Study: Telemedicine Could Reduce PTSD Severity for Rural Veterans

November 25, 2014 in News

Veterans with severe post-traumatic stress disorder who live in rural areas could benefit from telemedicine, according to a study published in the journal JAMA Psychiatry, Medscape reports.


In 2012, more than 500,000 veterans — representing about 9% of the population covered by the Veterans Health Administration — were diagnosed with PTSD, according to the researchers.

The researchers also noted that:

  • About 37% of veterans enrolled in VHA reside in rural areas; and
  • About 66% are closer to a VHA community-based outpatient clinic than they are to a Department of Veterans Affairs medical center.

Such geographic barriers often hamper veterans who reside in rural areas from accessing the available evidence-based treatments for PTSD, according to the researchers. Specifically, they noted that it is not “typically feasible” for outpatient clinics to hire on-site psychologists or psychiatrists who have expertise in PTSD.

Details of Study

For the study, researchers randomly assigned 265 veterans with severe PTSD symptoms — most of whom lived in rural areas — to receive either telemedicine outreach for PTSD or standard care from 11 outpatient clinics (Cassels, Medscape, 11/19). About half of the veterans received each type of care (Doyle, Reuters, 11/24).

With the PTSD telehealth treatment, an offsite care team supported providers at the clinics using several telemedicine tools and sharing electronic health records. The offsite care team included:

  • Nurses who carried out care management via telephone;
  • Pharmacists available via telephone, who reviewed veterans’ medication histories;
  • Psychologists, who delivered cognitive processing therapy via video chat; and
  • Psychiatrists who supervised the offsite care team and conducted interactive consultations via video chat.

The study measured PTSD severity pre- and post-intervention, as well as measuring severity of depression and quality of life related to health.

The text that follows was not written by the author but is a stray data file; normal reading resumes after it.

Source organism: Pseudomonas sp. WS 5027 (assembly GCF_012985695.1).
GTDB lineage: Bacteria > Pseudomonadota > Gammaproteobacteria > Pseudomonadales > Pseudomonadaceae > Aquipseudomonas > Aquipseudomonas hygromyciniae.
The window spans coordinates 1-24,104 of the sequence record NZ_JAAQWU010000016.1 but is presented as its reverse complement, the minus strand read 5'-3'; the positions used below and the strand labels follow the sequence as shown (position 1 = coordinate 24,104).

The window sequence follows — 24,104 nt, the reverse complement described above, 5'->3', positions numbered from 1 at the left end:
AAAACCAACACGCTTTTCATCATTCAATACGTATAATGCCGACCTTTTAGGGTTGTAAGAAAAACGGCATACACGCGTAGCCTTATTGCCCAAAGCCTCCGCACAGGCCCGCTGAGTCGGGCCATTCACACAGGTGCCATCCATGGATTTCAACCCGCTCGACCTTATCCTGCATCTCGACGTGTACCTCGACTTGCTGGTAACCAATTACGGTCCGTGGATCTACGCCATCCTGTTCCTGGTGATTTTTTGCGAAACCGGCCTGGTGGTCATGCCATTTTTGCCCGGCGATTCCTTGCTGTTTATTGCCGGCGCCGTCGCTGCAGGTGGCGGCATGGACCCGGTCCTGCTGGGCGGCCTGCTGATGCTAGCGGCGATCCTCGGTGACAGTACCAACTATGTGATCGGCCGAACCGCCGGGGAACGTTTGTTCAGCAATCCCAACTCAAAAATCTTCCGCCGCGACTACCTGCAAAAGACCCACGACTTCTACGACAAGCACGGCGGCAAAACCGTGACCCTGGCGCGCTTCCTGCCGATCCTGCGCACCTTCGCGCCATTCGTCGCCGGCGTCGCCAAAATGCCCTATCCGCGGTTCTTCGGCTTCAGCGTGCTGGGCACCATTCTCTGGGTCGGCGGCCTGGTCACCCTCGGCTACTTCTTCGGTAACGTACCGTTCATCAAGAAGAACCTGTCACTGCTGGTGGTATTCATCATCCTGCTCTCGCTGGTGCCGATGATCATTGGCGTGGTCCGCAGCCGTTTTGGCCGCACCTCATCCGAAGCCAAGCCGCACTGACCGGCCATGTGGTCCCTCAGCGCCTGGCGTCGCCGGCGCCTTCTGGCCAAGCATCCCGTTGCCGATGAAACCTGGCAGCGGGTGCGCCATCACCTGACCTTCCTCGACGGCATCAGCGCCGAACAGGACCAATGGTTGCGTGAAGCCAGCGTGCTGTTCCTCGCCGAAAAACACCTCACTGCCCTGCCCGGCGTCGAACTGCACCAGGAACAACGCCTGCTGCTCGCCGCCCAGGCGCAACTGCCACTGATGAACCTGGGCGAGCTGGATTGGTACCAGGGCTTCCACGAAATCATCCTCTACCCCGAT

The study found that after 12 months, among veterans receiving the PTSD telehealth intervention:

  • 54.9% received cognitive processing therapy, compared with 12.1% of those receiving standard care; and
  • 27.1% attended eight or more cognitive processing therapy sessions, compared with 5.3% of those receiving standard care.

Researchers also found that veterans receiving the telehealth intervention experienced a greater decrease in the severity of their PTSD symptoms and depression, compared with veterans who received standard care.

Further, they found that attending eight or more cognitive processing therapy sessions was correlated with improvements in the severity of veterans’ PTSD symptoms.


The researchers wrote that the study “introduce[d] a promising model for managing PTSD in a treatment-resistant population.”

In addition, they wrote that the “[f]indings suggest that telemedicine-based collaborative care can successfully engage this population in evidence-based psychotherapy for PTSD, thereby improving clinical outcomes” (Medscape, 11/19).

Lead author John Fortney added that more research is needed to develop strategies to further the widespread adoption of telehealth services for PTSD treatment in VA’s health system (Reuters, 11/24).

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